Student or Learner
Even after a couple of online searches I'm still unable to decide which preposition to use with Halloween and Thanksgiving.
Should I say:
We have a party on Halloween. OR: Have a party at Halloween.
We eat turkey on Thanksgiving. OR: We eat turkey at Thanksgiving.
Thank you for your help,
In BrE it's, "at Halloween" (we don't have Thanksgiving).
Last edited by bhaisahab; 01-Nov-2011 at 14:44.
This one is a pretty clear AmE vs BrE difference.
We eat turkey at Christmas. (BrE)
I don't like the fact that the pubs are all full at New Year. (BrE)
The shops are very busy during the holidays. (BrE)
The beach is packed with people at weekends. (BrE)
We eat turkey on Thanksgiving. (AmE)
The bars will all be full on New Year's. (AmE)
I visit my family on the holidays. (AmE)
There are a lot of people in Central Park on the weekends. (AmE)
Not as clear as you'd think.
Only "at weekends" in your BrE list sounds "wrong" to my American ears. During is always fine to mean a period that extends more than one day, and the "at" also sounds fine in the first two. Especially when we say something like "at Christmas time" to refer to the days surrounding Christmas.
However when you want to refer to that exact DAY, we use "on."
- We go trick-or-treating ON Halloween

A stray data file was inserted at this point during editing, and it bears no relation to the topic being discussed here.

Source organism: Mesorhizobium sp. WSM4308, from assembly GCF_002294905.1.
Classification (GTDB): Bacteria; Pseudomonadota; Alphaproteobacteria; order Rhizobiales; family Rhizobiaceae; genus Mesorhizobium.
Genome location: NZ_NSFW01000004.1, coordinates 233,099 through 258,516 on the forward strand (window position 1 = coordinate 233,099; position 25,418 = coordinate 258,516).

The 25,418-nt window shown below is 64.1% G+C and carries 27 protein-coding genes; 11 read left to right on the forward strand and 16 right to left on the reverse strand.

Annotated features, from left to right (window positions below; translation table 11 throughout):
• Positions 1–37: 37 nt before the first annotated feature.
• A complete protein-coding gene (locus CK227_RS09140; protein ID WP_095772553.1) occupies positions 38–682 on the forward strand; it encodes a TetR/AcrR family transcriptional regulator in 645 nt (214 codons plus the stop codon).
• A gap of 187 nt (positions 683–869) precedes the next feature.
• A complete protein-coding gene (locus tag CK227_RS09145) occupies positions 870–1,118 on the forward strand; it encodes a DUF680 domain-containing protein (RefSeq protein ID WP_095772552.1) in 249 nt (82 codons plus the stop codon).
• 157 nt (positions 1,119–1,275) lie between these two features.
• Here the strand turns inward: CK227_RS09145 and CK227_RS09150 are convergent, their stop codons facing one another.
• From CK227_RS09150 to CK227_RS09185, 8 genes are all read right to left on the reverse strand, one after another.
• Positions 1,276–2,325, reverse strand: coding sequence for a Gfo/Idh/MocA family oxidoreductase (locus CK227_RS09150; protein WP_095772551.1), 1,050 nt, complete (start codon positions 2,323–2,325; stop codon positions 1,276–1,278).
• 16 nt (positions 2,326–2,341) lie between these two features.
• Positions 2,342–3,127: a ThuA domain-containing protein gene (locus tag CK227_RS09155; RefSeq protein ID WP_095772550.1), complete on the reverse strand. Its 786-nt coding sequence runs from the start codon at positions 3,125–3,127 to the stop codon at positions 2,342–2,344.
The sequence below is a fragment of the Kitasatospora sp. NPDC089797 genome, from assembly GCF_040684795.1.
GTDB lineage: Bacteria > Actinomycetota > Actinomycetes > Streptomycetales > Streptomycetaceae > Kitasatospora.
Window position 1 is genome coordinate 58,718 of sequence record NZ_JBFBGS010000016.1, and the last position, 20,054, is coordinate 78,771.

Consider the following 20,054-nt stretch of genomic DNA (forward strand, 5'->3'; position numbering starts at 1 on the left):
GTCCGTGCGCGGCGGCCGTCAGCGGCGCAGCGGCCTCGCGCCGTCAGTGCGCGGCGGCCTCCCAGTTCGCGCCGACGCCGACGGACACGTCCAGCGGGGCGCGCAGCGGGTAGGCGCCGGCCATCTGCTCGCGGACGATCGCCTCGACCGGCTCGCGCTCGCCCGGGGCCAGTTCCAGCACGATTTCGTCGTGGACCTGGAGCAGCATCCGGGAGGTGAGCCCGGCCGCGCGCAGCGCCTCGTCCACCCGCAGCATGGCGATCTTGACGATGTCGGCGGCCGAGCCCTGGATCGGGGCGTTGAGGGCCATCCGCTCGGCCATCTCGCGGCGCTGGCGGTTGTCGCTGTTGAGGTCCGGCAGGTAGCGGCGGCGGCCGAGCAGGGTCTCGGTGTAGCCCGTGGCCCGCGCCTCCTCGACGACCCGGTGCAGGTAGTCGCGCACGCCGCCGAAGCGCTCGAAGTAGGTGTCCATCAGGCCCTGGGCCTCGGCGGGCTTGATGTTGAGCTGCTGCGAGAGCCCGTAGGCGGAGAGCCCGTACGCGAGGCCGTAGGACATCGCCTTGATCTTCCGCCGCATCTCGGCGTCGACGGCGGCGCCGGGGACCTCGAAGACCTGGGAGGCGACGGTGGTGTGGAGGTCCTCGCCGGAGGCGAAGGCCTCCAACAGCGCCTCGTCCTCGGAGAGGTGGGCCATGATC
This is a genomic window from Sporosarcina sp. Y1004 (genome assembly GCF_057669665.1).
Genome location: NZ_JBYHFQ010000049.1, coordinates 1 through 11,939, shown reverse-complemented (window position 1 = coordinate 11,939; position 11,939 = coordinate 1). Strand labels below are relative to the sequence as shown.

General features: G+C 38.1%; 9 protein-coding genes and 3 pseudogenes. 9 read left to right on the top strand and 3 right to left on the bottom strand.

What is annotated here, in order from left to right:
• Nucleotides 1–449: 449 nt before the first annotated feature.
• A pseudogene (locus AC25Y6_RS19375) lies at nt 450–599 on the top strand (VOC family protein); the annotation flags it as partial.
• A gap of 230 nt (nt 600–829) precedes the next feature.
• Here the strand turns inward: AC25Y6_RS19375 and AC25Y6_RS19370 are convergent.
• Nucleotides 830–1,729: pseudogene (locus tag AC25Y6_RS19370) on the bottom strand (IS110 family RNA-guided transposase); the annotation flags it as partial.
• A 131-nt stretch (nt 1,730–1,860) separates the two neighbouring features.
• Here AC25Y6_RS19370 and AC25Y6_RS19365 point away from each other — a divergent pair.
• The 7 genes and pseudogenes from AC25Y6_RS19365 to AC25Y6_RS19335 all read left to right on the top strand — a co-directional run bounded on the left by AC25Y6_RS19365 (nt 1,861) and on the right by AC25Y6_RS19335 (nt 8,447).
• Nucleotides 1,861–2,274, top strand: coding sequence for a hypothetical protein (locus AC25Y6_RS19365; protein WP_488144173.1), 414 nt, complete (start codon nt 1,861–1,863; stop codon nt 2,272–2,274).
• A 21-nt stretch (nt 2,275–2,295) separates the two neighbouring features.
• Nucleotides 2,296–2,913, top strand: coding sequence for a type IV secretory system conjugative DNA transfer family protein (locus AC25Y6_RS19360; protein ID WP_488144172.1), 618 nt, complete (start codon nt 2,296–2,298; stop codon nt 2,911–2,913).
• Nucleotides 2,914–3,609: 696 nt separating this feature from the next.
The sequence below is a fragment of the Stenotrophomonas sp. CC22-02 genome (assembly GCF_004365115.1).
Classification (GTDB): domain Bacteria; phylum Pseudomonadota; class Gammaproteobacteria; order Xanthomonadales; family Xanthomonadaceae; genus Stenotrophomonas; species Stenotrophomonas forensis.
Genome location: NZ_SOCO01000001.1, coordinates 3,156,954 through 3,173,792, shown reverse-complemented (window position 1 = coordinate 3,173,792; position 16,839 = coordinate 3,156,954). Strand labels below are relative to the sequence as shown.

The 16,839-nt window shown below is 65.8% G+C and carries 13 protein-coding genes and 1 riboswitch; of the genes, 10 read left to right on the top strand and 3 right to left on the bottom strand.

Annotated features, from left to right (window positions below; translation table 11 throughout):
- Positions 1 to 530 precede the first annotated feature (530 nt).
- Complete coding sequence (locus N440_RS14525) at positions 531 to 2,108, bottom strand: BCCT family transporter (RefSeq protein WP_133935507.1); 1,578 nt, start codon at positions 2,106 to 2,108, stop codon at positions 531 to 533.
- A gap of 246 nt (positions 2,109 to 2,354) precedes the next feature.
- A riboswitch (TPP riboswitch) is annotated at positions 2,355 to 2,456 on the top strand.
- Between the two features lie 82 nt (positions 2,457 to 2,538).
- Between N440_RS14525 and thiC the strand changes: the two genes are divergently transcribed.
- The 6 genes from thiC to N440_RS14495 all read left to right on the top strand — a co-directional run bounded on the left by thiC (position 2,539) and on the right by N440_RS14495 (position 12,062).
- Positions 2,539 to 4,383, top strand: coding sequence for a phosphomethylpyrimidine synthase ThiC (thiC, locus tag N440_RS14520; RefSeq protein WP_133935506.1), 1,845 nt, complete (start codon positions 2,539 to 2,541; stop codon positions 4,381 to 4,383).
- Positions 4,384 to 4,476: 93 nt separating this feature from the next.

- We stayed home ON Christmas Day (tired out from all the visiting we do at Christmas time).
I'm not a teacher, but I write for a living. Please don't ask me about 2nd conditionals, but I'm a safe bet for what reads well in (American) English.
I'll stick to what I know about BrE:
We eat turkey on Christmas Day.
We buy presents at Christmas.
We go to midnight mass on Christmas Eve.
More people go to church at Christmas.
Many people go to church on Christmas Day.
We carve pumpkins at Hallowe'en.
What do you usually do at Easter?
The Easter Bunny delivers chocolate eggs on Easter Sunday.
As you can see, we generally use "on" when talking about one particular day, and "at" when talking about a time of year. However, if we're talking about a "holiday period" then we usually use "during" or "for".
I'm going away for Christmas = I'm going somewhere away from home over the Christmas period.
I'm going to my parents' for Easter = I'm going to visit my parents over the four-day Easter weekend.